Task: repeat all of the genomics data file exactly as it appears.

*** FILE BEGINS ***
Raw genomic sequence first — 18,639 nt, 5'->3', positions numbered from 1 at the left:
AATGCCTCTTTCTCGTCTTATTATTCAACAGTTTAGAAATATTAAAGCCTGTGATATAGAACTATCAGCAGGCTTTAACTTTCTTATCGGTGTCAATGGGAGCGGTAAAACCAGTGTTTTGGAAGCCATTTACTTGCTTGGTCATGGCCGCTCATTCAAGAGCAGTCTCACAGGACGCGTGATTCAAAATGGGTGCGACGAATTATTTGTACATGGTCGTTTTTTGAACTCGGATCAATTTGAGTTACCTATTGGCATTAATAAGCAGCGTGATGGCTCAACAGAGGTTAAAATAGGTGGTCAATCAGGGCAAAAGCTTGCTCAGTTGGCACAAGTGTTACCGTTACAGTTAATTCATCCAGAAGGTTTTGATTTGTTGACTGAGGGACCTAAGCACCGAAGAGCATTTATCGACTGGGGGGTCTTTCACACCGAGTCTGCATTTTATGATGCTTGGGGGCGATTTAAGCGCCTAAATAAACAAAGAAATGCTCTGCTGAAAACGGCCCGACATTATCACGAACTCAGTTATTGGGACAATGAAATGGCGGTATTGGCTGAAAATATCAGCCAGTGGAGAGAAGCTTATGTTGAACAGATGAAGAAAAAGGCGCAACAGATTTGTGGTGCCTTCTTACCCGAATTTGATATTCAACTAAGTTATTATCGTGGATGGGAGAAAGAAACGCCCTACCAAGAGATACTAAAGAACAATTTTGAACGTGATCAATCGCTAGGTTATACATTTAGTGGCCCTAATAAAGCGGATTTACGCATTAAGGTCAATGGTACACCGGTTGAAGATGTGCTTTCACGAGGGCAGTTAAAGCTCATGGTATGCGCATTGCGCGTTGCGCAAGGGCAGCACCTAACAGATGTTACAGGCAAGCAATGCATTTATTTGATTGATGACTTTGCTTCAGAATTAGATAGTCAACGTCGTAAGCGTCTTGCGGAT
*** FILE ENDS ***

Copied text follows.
Raw genomic sequence first — 18,639 nt, 5'->3', positions numbered from 1 at the left:
AATGCCTCTTTCTCGTCTTATTATTCAACAGTTTAGAAATATTAAAGCCTGTGATATAGAACTATCAGCAGGCTTTAACTTTCTTATCGGTGTCAATGGGAGCGGTAAAACCAGTGTTTTGGAAGCCATTTACTTGCTTGGTCATGGCCGCTCATTCAAGAGCAGTCTCACAGGACGCGTGATTCAAAATGGGTGCGACGAATTATTTGTACATGGTCGTTTTTTGAACTCGGATCAATTTGAGTTACCTATTGGCATTAATAAGCAGCGTGATGGCTCAACAGAGGTTAAAATAGGTGGTCAATCAGGGCAAAAGCTTGCTCAGTTGGCACAAGTGTTACCGTTACAGTTAATTCATCCAGAAGGTTTTGATTTGTTGACTGAGGGACCTAAGCACCGAAGAGCATTTATCGACTGGGGGGTCTTTCACACCGAGTCTGCATTTTATGATGCTTGGGGGCGATTTAAGCGCCTAAATAAACAAAGAAATGCTCTGCTGAAAACGGCCCGACATTATCACGAACTCAGTTATTGGGACAATGAAATGGCGGTATTGGCTGAAAATATCAGCCAGTGGAGAGAAGCTTATGTTGAACAGATGAAGAAAAAGGCGCAACAGATTTGTGGTGCCTTCTTACCCGAATTTGATATTCAACTAAGTTATTATCGTGGATGGGAGAAAGAAACGCCCTACCAAGAGATACTAAAGAACAATTTTGAACGTGATCAATCGCTAGGTTATACATTTAGTGGCCCTAATAAAGCGGATTTACGCATTAAGGTCAATGGTACACCGGTTGAAGATGTGCTTTCACGAGGGCAGTTAAAGCTCATGGTATGCGCATTGCGCGTTGCGCAAGGGCAGCACCTAACAGATGTTACAGGCAAGCAATGCATTTATTTGATTGATGACTTTGCTTCAGAATTAGATAGTCAACGTCGTAAGCGTCTTGCGGAT